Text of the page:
Editorial Board   Guest Author

Mr. Jerome

David Michael Jerome

SVP Corporate Responsibility, InterContinental Hotels Group

David Michael Jerome is the Senior Vice President for Corporate Responsibility at InterContinental Hotels Group based in the United Kingdom. IHG leads the industry in environmental innovation with its guide to sustainable hotel building, construction and operations. IHG is also leading in community investment and local economic development, with over 4200 hotels globally. Before joining IHG in 2006, Mr. Jerome led Corporate Affairs for AB InBev, the world's largest brewer. Prior to AB InBev, Mr. Jerome worked for General Motors in a variety of staff and operational roles. He was head of GM Korea before assuming responsibility for GM's global reputation and corporate responsibility activities. Mr. Jerome practiced law in Washington, D.C. before joining GM.

Mr. Jerome can be contacted at 004401895512324 or david.jerome@ihg.com

Coming up in November 2020...

Hotel Design: Home Away From Home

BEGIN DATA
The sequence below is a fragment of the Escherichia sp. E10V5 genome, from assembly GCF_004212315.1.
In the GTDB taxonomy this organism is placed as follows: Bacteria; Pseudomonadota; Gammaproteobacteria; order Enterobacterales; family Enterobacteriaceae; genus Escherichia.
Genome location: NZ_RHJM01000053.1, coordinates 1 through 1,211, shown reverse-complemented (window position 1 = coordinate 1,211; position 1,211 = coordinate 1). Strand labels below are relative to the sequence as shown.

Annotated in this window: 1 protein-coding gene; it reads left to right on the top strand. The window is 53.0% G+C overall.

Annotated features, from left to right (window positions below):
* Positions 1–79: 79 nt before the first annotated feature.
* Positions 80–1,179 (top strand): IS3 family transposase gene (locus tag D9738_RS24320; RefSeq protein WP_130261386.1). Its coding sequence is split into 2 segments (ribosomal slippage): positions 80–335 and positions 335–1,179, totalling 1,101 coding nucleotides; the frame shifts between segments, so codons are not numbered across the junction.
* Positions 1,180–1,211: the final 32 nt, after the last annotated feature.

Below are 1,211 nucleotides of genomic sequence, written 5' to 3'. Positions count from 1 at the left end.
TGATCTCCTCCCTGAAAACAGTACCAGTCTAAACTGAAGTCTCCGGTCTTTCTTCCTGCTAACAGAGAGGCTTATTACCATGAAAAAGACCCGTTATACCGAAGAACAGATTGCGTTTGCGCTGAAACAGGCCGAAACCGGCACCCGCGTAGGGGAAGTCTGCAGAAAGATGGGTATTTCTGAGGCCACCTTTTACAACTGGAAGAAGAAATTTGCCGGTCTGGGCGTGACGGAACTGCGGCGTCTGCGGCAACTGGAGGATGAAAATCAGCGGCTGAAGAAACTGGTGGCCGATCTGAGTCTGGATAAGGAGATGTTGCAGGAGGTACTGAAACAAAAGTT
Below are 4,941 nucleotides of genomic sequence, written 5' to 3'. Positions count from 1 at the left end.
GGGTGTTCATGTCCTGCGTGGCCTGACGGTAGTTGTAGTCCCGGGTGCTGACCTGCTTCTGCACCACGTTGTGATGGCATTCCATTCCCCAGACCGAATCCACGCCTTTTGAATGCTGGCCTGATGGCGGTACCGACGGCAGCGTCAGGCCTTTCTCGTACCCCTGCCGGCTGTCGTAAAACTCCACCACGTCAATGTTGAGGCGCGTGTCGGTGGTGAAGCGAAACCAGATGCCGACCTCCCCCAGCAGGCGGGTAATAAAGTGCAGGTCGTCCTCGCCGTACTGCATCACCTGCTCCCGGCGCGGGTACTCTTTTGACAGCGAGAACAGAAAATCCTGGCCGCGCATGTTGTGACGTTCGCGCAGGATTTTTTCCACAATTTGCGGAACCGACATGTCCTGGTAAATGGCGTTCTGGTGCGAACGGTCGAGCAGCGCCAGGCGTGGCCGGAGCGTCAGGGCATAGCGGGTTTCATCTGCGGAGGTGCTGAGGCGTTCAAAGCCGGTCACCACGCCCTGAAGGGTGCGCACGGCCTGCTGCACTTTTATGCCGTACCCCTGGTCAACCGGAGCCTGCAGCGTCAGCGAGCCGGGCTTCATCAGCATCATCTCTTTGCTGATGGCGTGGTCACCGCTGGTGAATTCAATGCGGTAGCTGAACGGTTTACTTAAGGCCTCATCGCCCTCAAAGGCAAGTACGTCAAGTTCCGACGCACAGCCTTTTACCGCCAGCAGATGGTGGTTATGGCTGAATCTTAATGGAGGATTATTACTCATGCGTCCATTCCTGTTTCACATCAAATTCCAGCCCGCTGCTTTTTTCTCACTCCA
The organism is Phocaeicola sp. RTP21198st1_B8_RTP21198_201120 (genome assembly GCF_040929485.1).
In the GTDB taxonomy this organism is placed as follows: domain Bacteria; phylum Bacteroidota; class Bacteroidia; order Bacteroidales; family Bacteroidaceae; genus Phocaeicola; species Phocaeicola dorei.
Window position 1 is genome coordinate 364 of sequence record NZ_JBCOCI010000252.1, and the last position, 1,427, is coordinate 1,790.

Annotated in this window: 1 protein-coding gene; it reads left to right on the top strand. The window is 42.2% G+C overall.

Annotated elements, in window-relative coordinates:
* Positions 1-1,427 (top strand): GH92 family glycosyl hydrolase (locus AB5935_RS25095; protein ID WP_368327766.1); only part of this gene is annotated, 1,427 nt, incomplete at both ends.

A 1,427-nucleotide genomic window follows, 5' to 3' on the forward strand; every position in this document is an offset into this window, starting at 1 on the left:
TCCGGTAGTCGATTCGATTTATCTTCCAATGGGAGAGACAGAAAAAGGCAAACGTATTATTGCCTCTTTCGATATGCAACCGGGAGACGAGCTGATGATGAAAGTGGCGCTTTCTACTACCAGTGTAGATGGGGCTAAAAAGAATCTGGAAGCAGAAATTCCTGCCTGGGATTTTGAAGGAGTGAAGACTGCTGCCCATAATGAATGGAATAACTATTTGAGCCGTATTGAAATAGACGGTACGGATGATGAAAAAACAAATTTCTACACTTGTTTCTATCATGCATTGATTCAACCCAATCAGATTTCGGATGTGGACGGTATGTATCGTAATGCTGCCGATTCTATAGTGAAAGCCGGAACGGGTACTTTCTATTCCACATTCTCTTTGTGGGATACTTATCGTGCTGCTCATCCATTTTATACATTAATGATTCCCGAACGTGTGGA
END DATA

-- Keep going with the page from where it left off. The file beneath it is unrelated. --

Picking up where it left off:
With the rise of the sharing economy and the peer-to-peer marketplace for lodging options, hoteliers are re-thinking the look, feel and appeal of their locations. There is an emphasis on re-creating a feeling of homeyness - a comfortable, cozy and inviting space that feels like home. 'This is accomplished through the careful selection of furniture design, paint colors, lighting design, artwork, bathroom fixtures and textile accessories. In addition, some hotels are providing their guests with upscale amenities, such as a book and movie library, home-style kitchenettes, a coffee machine with locally-sourced beans and tea, or even a batch of fresh-baked cookies. Similarly, there is a growing design trend based on the concept of place-making. Travelers are searching for experiences that are unique and authentic to the locale in which they find themselves, and so hotel designers are integrating a sense of place into their work. This is partially achieved by incorporating traditional artisanal crafts and other local artwork into hotel rooms and communal spaces. Another design trend includes the creation of full-service, co-working environments within the hotel. Guests don't like to stay alone in their room when they need to work, so now they can go downstairs to the lobby-or up to the roof-to work among others. These areas encourage guests - and non-guests alike - to stay as long as they like and to partake of hotel amenities. Finally, recognizing the importance of the Wellness Movement, some designers are exploring how room design can increase the likelihood of deep and restorative sleep. Creating dark and quiet spaces, blocking excessive light, providing guests with a selection of different kinds of pillows, and the ability to control room temperature, are a few of the best practices in this area. These are some of the architecture and design topics that will be covered in the November issue of the Hotel Business Review.